> UK government still far from ruling out repeat chemical tests on animals
UK government still far from ruling out repeat chemical tests on animals
Our concerns about risk of no-deal Brexit are echoed by industry
Posted By Cat on 19th July 2019
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If the UK leaves the European Union on 31st October without a deal, it will not be subject to EU chemicals law. Concerns are growing that UK chemical safety rules will at best remain the same as Europe's or at worst, standards will be lowered. These concerns include animal testing.
Exiting without a deal will mean that the UK and UK companies will no longer have the same access to the database built up by the European Chemicals Agency (ECHA). This database has been built by ECHA through its work on EU chemicals legislation and is now the largest on chemicals in the world. It contains information in English on more than 16,500 chemicals - much of which is the result of animal tests.
Current government proposals for UK chemicals rules require companies to prepare full safety dossiers on their substances within two years in the event of a no-deal Brexit. For a great number of substances already registered under EU REACH, if the data held by ECHA can no longer be accessed, the door is open to duplicate testing on animals if companies are to maintain access to the UK market. The decoupling of UK chemical safety rules from EU law also raises the prospect of even higher levels of chemicals animal testing beyond that which is required in the EU. The organisation representing the UK chemicals industry - the Chemical Business Association - agrees this is unsustainable.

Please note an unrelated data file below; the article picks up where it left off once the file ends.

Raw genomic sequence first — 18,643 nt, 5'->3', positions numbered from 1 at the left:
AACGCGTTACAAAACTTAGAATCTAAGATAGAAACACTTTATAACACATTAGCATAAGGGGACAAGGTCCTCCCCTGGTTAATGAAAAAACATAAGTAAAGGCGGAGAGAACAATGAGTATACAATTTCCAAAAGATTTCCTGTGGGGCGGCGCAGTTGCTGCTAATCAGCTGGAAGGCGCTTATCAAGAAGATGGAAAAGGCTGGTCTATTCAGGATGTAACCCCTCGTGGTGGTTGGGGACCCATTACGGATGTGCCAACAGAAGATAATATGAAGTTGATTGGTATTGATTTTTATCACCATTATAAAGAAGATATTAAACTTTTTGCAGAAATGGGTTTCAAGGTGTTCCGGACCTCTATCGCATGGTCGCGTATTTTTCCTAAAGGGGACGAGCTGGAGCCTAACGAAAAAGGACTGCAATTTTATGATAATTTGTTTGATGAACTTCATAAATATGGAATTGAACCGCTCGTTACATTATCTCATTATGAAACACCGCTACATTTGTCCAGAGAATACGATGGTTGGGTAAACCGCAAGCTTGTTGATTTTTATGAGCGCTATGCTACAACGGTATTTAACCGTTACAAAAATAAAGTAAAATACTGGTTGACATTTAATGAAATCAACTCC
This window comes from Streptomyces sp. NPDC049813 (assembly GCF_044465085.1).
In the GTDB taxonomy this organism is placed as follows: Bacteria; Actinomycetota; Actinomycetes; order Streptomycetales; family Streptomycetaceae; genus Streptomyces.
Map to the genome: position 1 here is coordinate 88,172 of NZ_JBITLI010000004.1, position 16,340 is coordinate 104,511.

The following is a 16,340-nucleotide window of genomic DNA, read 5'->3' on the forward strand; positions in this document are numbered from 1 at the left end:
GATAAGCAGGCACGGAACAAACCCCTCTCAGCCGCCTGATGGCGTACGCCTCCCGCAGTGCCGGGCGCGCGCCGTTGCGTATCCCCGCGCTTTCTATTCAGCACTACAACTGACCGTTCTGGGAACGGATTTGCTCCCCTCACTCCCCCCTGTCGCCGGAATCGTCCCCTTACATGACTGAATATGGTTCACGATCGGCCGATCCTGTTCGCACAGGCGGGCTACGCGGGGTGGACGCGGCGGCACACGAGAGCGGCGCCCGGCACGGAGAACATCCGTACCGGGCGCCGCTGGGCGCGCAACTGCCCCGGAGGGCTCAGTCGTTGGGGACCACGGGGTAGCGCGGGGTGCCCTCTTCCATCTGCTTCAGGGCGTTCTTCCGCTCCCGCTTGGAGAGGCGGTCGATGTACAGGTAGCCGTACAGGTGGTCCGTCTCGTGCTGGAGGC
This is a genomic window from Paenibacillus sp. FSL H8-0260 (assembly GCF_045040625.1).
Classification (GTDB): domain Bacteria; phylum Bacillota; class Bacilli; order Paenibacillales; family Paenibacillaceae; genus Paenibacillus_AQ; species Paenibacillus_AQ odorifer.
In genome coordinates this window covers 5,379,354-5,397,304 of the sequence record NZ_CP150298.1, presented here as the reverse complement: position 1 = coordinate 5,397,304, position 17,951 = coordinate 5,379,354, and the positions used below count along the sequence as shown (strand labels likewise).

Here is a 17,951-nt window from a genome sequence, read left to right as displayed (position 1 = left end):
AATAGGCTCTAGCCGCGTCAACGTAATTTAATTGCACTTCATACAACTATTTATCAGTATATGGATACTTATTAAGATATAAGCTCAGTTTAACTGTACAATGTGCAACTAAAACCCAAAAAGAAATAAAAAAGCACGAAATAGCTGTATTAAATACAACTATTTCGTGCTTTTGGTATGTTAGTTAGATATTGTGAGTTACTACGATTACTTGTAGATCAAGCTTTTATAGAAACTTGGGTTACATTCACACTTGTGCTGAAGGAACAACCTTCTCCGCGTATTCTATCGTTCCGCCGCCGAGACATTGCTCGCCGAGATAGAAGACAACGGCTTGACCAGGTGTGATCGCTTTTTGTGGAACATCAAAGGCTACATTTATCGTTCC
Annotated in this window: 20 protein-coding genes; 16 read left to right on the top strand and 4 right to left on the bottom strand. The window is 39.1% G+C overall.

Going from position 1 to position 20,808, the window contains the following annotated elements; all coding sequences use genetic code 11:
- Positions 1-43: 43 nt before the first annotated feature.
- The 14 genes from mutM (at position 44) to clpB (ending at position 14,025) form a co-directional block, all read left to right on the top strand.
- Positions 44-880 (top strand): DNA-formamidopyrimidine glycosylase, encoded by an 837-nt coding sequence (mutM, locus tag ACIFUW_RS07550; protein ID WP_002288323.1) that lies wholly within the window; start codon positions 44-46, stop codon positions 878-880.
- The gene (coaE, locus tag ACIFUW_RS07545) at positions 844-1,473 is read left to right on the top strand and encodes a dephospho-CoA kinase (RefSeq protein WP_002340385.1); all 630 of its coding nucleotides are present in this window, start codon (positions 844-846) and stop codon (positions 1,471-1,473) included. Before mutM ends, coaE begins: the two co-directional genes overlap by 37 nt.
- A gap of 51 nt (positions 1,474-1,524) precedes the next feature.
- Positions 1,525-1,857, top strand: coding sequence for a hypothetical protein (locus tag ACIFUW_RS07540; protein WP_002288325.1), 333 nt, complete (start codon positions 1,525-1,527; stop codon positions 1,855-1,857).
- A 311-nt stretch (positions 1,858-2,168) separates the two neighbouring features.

Earlier this year, we worked with cross-party MPs to coordinate a letter to government asking it to rule out duplicate chemical testing on animals as a result of a no-deal Brexit and UK-REACH. To date, the concerns raised by those MPs have not been answered.
"So far, in the face of repeated questioning by industry, politicians and campaigners who all believe there should be no duplicate testing, the government’s response has been deeply disappointing," says Kerry Postlewhite, our Director of Public Affairs. "Comments by the responsible ministry that in a no-deal scenario, the UK will retain the last resort principle to animal testing do not mean that tests already carried out under EU-REACH will not have to be repeated. We are also disappointed that the UK government has not agreed to make a clear commitment to retaining stakeholder participation in the REACH process.”
We urge all UK supporters to please contact your member of parliament and urge them to tell government that duplicate chemicals testing must not be allowed to happen.